Have you ever had to deal with an ear infection? If yes, you can immediately relate when describing the excruciating pain and frustrating discomfort it often brings.
You feel a sharp, burning sensation around your ear; movement, and even staying still become significantly more painful. Worse yet, with many cases of ear infection, you also have to deal with the constant flow of discharge from the infected ear.
To the uninitiated, imagine having a constant ball of fire behind your ear, and you might be close.
However, the worst aspect of managing ear infections can often be trying to get some uninterrupted stretch of shuteye. Having so much disconcerting pain, this close to your brain can often leave many people with condition tossing and turning all night long.
What is the best way to handle this situation? How do you sleep and get adequate rest even with an ear infection?
Ear infections occur when the inner, middle, or outer ear gets inflamed. However, in general usage, the term “ear infection” often applied to an inflammation of the middle ear (otitis,) the air-filled space that sits immediately behind the eardrum. (outer ear infection is known colloquially as swimmer’s ear, while the medical term for an inner ear infection is labyrinthitis.)
The typical symptoms of the condition include pain, pressure, and a feeling of fullness in and around the ear. In many cases, an ear infection can resolve on their own without requiring the administration of antibiotics. Either way, the condition rarely lasts for more than a few days.
While ear infections can affect people of all ages, children, especially smaller kids, post the highest risk factor for developing the condition.
How Ear Infections Affect Sleep
If you ever had to deal with any form of prolonged pain, you’d realize that the discomfort always seems to get worse at night. Yes, the effect is real.
Pain can feel worse at night due to several factors. At night, cortisol, the primary stress hormone, which also packs anti-inflammatory properties, naturally lowers significantly, reducing your normal pain thresholds. Plus, our experience of pain can change considerably come nighttime.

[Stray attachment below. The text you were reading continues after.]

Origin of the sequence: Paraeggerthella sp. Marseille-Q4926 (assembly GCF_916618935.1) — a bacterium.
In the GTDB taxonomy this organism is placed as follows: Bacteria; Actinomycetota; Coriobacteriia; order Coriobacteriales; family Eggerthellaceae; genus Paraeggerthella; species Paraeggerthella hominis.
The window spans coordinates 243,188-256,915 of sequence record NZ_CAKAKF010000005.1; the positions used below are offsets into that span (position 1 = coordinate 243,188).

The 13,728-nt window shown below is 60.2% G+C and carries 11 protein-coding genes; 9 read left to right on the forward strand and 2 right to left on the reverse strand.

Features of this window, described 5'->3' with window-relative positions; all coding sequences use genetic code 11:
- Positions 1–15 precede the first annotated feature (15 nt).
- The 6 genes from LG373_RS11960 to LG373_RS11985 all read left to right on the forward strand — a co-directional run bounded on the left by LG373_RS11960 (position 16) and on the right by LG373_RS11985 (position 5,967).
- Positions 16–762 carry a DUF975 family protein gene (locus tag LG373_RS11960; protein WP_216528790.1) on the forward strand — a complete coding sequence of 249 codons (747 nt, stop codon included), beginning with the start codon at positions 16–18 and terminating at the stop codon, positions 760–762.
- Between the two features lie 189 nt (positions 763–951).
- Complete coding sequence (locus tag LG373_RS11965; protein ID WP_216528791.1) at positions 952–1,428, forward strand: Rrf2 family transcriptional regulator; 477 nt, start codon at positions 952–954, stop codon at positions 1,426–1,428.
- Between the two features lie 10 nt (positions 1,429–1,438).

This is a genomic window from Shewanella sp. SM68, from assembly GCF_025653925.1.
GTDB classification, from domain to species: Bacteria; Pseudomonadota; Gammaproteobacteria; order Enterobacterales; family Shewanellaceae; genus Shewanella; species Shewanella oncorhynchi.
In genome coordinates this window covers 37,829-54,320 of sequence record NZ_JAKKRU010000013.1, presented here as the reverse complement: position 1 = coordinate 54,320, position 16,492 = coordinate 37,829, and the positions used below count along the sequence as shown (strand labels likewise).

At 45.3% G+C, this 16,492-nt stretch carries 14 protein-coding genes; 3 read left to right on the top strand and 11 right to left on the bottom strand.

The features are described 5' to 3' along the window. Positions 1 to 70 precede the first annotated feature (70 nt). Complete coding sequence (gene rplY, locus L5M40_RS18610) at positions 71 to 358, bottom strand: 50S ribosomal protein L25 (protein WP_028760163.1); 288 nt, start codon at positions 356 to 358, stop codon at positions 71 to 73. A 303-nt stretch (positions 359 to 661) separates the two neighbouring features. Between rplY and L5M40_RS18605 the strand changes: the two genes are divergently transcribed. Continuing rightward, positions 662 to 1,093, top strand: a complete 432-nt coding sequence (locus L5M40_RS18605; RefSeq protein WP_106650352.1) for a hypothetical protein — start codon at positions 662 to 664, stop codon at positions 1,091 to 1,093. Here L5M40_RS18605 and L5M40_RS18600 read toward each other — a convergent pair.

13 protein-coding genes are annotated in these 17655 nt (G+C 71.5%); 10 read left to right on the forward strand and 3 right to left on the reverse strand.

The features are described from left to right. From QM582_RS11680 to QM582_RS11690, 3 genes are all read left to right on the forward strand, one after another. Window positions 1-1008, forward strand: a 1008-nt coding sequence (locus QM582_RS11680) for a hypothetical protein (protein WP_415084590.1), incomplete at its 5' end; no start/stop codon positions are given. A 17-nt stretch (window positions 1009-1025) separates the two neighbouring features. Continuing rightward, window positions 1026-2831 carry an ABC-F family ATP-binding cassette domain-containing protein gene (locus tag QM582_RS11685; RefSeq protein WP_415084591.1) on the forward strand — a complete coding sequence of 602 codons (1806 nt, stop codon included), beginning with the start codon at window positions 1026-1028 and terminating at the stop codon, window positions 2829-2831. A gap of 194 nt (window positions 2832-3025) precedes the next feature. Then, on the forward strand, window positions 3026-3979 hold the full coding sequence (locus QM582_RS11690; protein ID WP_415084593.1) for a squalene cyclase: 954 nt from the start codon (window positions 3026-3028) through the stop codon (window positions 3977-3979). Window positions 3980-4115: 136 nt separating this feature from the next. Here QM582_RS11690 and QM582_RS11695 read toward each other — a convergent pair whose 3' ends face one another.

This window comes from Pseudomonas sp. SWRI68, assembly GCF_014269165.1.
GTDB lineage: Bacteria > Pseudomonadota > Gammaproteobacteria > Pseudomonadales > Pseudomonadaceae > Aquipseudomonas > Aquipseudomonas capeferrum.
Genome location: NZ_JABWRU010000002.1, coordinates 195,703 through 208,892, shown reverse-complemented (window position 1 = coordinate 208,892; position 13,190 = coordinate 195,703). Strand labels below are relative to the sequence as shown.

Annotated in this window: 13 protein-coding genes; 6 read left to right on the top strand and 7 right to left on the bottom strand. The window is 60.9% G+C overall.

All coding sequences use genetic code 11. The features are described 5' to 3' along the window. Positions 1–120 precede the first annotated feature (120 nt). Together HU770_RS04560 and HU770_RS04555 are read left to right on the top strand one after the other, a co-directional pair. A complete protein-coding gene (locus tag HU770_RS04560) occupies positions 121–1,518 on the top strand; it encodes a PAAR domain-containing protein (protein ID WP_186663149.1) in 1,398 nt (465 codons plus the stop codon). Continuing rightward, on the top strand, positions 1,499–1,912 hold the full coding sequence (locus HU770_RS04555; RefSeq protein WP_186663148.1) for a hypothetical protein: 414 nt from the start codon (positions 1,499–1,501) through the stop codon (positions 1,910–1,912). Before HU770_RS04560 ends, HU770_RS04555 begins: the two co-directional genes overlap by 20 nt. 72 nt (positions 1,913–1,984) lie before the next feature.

At night, there are significantly fewer distractions that can keep your mind off the feelings of discomfort. This absence of abundant daytime stimuli can skew your perception of pain as your mind has little else to focus on.
However, the negative impact that ear infections can have on sleep extends even beyond that. To understand how you have to follow the anatomy of the inner ear.
The inner ear connects to the back of the throat via a series of passages called the eustachian tubes. These tubes help to keep the middle ear clean by draining it into the throat, and also balances the air pressure in the chamber by allowing air in.
During the day, the eustachian tubes complete both tasks with ease. The fact that you are upright and in motion for most of the day allows the tubes to drain quickly.
On the other hand, chewing and swallowing helps contract the muscles around the tubes, expand the airway, and let air through the tubes and into the middle ear to balance its pressure.
At night, you are often lying down horizontally, completely passive, and rarely ever chewing or swallowing. All of these factors can make the eustachian tubes terrible at their job, potentially leaving you with an even more heightened sense of pain.
The anatomy of the middle ear and eustachian tubes partially explains why children are more prone to developing ear infections or experiencing worse symptoms. In children, the underdeveloped eustachian tubes are relatively shorter, wider, and significantly more susceptible to clogging.
How to Sleep with an Ear Infection
All it takes is one night of rough sleep due to an ear infection to put you in the mood to try anything. Based on our research, here are the best ways to get a good night’s rest, even while battling otitis:
Elevate Your Head
One of the first solutions you should try is simply to sleep with your head or upper body in a raised position.
Elevating your head is optimal for draining away any congestion in the inner ear through the eustachian tubes. Reducing congestion this way will often lead to an easing of symptoms, including pain, and will increase your chances of getting better sleep.
You can elevate your upper body during sleep by:
- Stacking multiple pillows underneath your head. However, going this route is far more likely to throw your spine out of alignment and leave you with neck pain in the morning
- Placing a stack of books or two wooden blocks under your bed’s headboard. This method gives your mattress a more natural incline that puts far less strain on your frame
- Using a wedge pillow between your mattress and the foundation to raise your upper body. This option is our preferred method and the one we recommend.
- Sleeping on a recliner or adjustable bed.
Consider placing a towel underneath your head to catch any discharge and protect your beddings.
Optimize Your Sleeping Position
Another excellent way to increase your chances of getting quality sleep is to choose a sleep position that helps to ease the strain on your ear.